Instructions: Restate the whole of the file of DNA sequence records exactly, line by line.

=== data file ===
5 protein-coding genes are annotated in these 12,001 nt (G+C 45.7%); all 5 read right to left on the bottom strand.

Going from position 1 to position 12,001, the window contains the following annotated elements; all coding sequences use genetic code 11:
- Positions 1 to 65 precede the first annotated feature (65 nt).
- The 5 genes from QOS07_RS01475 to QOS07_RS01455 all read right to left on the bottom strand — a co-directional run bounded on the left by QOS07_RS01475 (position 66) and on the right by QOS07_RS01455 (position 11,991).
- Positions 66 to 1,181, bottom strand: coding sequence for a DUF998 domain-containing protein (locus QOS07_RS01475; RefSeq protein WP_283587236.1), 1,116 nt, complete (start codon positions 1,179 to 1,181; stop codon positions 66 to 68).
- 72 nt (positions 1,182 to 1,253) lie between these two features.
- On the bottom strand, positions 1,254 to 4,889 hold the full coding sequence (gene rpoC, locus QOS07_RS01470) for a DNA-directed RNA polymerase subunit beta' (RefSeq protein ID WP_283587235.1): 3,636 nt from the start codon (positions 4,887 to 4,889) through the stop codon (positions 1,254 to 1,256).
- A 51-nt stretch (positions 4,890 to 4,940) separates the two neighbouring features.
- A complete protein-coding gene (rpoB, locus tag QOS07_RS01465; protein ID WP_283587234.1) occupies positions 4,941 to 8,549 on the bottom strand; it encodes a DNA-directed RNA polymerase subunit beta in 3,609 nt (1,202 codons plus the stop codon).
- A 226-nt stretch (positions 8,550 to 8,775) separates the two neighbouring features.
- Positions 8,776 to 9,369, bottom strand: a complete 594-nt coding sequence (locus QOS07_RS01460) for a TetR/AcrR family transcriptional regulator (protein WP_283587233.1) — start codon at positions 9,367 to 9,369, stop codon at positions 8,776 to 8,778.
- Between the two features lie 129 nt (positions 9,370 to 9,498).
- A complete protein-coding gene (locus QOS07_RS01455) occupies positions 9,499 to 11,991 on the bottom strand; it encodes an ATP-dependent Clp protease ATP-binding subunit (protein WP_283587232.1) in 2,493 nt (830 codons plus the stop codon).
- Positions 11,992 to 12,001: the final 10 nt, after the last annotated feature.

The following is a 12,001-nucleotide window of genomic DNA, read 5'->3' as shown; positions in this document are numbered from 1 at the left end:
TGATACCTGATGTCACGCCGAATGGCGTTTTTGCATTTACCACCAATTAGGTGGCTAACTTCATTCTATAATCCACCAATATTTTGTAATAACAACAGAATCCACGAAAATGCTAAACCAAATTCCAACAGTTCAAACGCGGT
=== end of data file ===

5 protein-coding genes are annotated in these 12,001 nt (G+C 45.7%); all 5 read right to left on the bottom strand.

Going from position 1 to position 12,001, the window contains the following annotated elements; all coding sequences use genetic code 11:
- Positions 1 to 65 precede the first annotated feature (65 nt).
- The 5 genes from QOS07_RS01475 to QOS07_RS01455 all read right to left on the bottom strand — a co-directional run bounded on the left by QOS07_RS01475 (position 66) and on the right by QOS07_RS01455 (position 11,991).
- Positions 66 to 1,181, bottom strand: coding sequence for a DUF998 domain-containing protein (locus QOS07_RS01475; RefSeq protein WP_283587236.1), 1,116 nt, complete (start codon positions 1,179 to 1,181; stop codon positions 66 to 68).
- 72 nt (positions 1,182 to 1,253) lie between these two features.
- On the bottom strand, positions 1,254 to 4,889 hold the full coding sequence (gene rpoC, locus QOS07_RS01470) for a DNA-directed RNA polymerase subunit beta' (RefSeq protein ID WP_283587235.1): 3,636 nt from the start codon (positions 4,887 to 4,889) through the stop codon (positions 1,254 to 1,256).
- A 51-nt stretch (positions 4,890 to 4,940) separates the two neighbouring features.
- A complete protein-coding gene (rpoB, locus tag QOS07_RS01465; protein ID WP_283587234.1) occupies positions 4,941 to 8,549 on the bottom strand; it encodes a DNA-directed RNA polymerase subunit beta in 3,609 nt (1,202 codons plus the stop codon).
- A 226-nt stretch (positions 8,550 to 8,775) separates the two neighbouring features.
- Positions 8,776 to 9,369, bottom strand: a complete 594-nt coding sequence (locus QOS07_RS01460) for a TetR/AcrR family transcriptional regulator (protein WP_283587233.1) — start codon at positions 9,367 to 9,369, stop codon at positions 8,776 to 8,778.
- Between the two features lie 129 nt (positions 9,370 to 9,498).
- A complete protein-coding gene (locus QOS07_RS01455) occupies positions 9,499 to 11,991 on the bottom strand; it encodes an ATP-dependent Clp protease ATP-binding subunit (protein WP_283587232.1) in 2,493 nt (830 codons plus the stop codon).
- Positions 11,992 to 12,001: the final 10 nt, after the last annotated feature.

The following is a 12,001-nucleotide window of genomic DNA, read 5'->3' as shown; positions in this document are numbered from 1 at the left end:
TGATACCTGATGTCACGCCGAATGGCGTTTTTGCATTTACCACCAATTAGGTGGCTAACTTCATTCTATAATCCACCAATATTTTGTAATAACAACAGAATCCACGAAAATGCTAAACCAAATTCCAACAGTTCAAACGCGGT